Popping

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Popping is a street dance and one of the original funk styles that came from Fresno, California during the late 1960s–1970s. The dance is based on the technique of quickly contracting and relaxing muscles to cause a jerk in the dancer's body, referred to as a pop or a hit. This is done continuously to the rhythm of a song in combination with various movements and poses.[1]

Closely related illusory dance styles and techniques are often integrated into popping to create a more varied performance. These dance styles include the robot, waving and tutting. However, popping is distinct from breaking and locking, with which it is often confused. A popping dancer is commonly referred to as a popper.

As one of the earliest funk styles, popping is closely related to hip hop dancing. It is often performed in battles, where participants try to outperform each other in front of a crowd, giving room for improvisation and freestyle moves that are seldom seen in shows and performances, such as interaction with other dancers and spectators. Popping and related styles such as waving and tutting have also been incorporated into the electronica dance scene to some extent, influencing new styles such as liquid and digits and turfing.

Terminology[edit]

As stated earlier, popping has become an umbrella term for a group of closely related styles and techniques that have often been combined or danced together with popping, some of which are seldom seen outside of popping contexts.[2]

Characteristics[edit]

Popping is centered around the technique of popping, which means to quickly contract and relax muscles to create a jerking effect (a pop or hit) in the body. Popping can be concentrated to specific body parts, creating variants such as arm pops, leg pops, chest pops and neck pops.[3]

Music[edit]

Having its roots in the late 1970s funk era, popping is commonly danced to funk and disco music. Popular artists include Zapp, Dayton, Dazz Band and Cameo. During the 1980s, many poppers also utilized electro music, with artists such as Kraftwerk, Yellow Magic Orchestra, Egyptian Lover and World Class Wrecking Crew. More mainstream hip hop music was also employed by poppers during the 1980s, including Afrika Bambaataa, Kurtis Blow, Whodini and Run DMC. Today, it is common to see popping danced to more current music genres such as modern hip hop (often abstract/instrumental hip hop) and various forms of electronic dance music such as dubstep.

Songs that are generally favored have a straight and steady beat at around 90-120 beats per minute, a 4/4 time signature and a strong emphasis on the back beat, normally by a snare drum or a drum machine. The pops performed by the popper normally occur on every beat or on the distinct back beats. The popper can also choose to follow the music more freely such as by timing the pops to the rhythm of a melody or other rhythmic elements.

Variations[edit]

A street dancer doing the backslide or "moonwalk", a common move in the floating style often seen combined with popping.

Animation
A style and a technique where you imitate film characters being animated by stop motion. The technique of moving rigidly and jerky by tensing muscles and using techniques similar to strobing and the robot makes it appear as if the dancer has been animated frame by frame. Walt Disney was the first to use this term, referring to his character Steam Boat Willie’s motions as “the animation dance” in 1929. This style was heavily inspired by the dynamation films created by Ray Harryhausen, such as The Seventh Voyage of Sinbad (1958).[3]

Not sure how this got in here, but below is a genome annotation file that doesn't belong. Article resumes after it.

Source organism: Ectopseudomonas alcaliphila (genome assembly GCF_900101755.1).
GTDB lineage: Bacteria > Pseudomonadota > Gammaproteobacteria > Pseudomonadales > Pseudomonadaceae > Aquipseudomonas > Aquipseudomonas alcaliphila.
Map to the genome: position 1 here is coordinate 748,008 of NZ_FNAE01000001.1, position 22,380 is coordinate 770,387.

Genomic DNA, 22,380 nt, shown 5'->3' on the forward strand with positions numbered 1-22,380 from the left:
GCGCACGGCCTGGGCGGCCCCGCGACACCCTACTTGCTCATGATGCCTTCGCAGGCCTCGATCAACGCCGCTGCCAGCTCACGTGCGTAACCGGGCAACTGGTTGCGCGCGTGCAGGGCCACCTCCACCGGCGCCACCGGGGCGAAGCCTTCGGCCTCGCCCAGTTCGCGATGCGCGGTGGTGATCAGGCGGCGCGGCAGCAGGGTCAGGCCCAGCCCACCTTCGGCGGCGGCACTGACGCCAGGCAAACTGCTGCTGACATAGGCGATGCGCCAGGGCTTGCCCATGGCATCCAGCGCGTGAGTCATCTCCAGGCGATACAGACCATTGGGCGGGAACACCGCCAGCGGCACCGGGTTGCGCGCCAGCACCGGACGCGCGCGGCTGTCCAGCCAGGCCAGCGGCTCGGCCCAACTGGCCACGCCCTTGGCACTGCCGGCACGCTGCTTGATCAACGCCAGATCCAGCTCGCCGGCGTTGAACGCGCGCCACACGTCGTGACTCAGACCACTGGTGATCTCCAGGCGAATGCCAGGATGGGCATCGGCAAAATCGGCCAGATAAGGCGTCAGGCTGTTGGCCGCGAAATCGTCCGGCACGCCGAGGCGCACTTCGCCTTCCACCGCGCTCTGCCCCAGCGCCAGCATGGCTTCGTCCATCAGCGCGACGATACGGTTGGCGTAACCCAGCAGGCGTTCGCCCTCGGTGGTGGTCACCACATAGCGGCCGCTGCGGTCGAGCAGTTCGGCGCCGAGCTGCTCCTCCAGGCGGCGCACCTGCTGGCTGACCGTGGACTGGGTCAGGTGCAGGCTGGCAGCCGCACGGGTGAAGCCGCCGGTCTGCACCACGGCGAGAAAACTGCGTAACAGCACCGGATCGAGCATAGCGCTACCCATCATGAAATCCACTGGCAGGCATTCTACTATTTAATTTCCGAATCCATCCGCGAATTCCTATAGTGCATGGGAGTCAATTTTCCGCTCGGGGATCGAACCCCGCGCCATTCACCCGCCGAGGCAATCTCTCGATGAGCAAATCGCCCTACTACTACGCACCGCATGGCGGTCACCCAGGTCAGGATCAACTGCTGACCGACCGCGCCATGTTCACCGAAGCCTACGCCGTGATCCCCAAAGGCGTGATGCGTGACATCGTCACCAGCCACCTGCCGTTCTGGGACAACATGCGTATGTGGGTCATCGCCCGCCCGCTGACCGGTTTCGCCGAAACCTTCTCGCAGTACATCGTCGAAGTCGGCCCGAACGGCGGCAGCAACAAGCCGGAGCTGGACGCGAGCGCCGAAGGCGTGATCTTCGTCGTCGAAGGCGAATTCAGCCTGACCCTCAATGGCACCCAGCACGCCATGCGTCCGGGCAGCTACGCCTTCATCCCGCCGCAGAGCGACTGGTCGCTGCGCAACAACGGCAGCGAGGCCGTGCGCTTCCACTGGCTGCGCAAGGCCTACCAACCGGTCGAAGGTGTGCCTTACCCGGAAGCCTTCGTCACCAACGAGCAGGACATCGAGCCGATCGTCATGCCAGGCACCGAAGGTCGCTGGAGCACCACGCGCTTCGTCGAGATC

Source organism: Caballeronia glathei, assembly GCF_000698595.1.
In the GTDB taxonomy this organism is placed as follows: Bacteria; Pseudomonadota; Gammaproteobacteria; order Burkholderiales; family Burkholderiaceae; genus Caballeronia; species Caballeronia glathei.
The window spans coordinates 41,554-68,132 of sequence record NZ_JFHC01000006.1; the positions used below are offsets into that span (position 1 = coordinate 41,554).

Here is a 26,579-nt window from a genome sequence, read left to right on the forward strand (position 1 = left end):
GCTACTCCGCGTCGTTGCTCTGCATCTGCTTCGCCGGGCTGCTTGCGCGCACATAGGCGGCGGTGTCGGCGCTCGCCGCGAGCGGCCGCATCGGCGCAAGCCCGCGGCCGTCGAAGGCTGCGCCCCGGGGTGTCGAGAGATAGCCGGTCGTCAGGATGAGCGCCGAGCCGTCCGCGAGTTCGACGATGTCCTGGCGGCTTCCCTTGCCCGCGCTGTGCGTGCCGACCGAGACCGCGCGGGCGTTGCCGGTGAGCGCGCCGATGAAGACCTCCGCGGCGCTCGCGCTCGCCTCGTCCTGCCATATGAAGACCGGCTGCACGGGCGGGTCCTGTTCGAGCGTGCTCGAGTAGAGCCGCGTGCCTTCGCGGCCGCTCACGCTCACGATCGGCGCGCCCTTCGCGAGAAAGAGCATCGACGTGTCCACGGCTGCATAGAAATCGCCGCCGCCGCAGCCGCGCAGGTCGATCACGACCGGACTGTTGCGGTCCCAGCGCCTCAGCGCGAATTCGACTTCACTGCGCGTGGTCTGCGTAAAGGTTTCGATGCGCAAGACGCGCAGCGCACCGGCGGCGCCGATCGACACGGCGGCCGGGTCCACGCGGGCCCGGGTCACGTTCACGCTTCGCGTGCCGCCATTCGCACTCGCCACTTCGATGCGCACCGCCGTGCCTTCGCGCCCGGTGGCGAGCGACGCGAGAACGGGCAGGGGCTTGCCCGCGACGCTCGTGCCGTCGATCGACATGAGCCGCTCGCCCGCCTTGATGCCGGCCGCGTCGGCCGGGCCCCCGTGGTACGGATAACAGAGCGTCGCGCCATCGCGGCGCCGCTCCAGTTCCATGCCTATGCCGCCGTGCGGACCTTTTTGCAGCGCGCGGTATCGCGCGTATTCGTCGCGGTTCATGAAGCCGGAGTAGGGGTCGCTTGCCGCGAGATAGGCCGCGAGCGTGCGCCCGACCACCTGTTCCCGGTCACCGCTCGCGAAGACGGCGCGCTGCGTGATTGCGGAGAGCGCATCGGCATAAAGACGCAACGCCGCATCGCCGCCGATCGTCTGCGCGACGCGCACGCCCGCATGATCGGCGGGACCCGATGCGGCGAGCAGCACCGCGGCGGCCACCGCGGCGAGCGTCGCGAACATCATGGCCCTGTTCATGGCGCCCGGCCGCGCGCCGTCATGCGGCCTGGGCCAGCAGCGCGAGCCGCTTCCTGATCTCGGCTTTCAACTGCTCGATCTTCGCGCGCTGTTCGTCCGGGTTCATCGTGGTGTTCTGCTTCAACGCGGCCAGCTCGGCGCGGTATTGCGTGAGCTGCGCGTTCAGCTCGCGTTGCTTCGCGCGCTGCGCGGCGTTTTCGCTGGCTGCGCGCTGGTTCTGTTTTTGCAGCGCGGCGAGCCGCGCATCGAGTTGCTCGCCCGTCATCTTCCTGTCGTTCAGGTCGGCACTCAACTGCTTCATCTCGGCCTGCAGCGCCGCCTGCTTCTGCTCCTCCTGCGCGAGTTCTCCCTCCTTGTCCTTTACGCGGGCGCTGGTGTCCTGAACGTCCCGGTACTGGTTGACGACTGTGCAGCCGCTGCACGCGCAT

Boogaloo
Boogaloo or boog style is a loose and fluid dance style trying to give the impression of a body lacking bones, partly inspired by animated movies and cartoons. It utilizes circular rolls of various body parts, such as the hips, knees and head, as well as isolation and sectioning, like separating the rib cage from the hip. It also makes heavy use of angles and various steps and transitions to get from one spot to the next. It was developed in 1975 by Boogaloo Sam. In the original boogaloo you do not pop, but combined with popping it becomes the electric boogaloo, the signature style of The Electric Boogaloos (the dance crew).[1]

Tutting/King Tut
Inspired by the art of Ancient Egypt (the name derived from the Egyptian pharaoh Tutankhamun, colloquially known as "King Tut"), tutting exploits the body's ability to create geometric positions (such as boxes) and movements, predominantly with the use of right angles. It generally focuses on the arms and hands, and includes sub-styles such as finger tutting.[4]

Notable poppers[edit]

See also[edit]

References and notes[edit]

  1. ^ a b Electric Boogaloos. ""Funk Styles" History & Knowledge". Retrieved 2007-05-15. [permanent dead link]
  2. ^ The popping category generally centers around the technique of popping, but much variation involving closely related styles is allowed.
  3. ^ a b Mr. Wiggles. "Move Lessons". Dance Lessons. Retrieved 2007-05-16. 
  4. ^ The Book of Dance 2012 - Page 129 1409322378 "Tutting was originally inspired by Egyptian hieroglyphics – the name is an abbreviation for the Egyptian pharaoh Tutankhamun. A form of popping, tutting is all about creating right angles using the arms ..."
  5. ^ Full cast for Breakin' at IMDB. Accessed 2009-08-03.
  6. ^ "From street to stage, Korean B boys rise to the nation's pride" Archived 2007-08-19 at the Wayback Machine.. Yonhap news. Accessed 2009-08-03.
  7. ^ HanBooks |Over the Rainbow. Accessed 2009-08-03.
  8. ^ Henderson, April K. "Dancing Between Islands: Hip Hop and the Samoan Diaspora." In The Vinyl Ain't Final: Hip Hop and the Globalization of Black Popular Culture, ed. by Dipannita Basu and Sidney J. Lemelle, 180–199. London; Ann Arbor, MI: Pluto Press, 200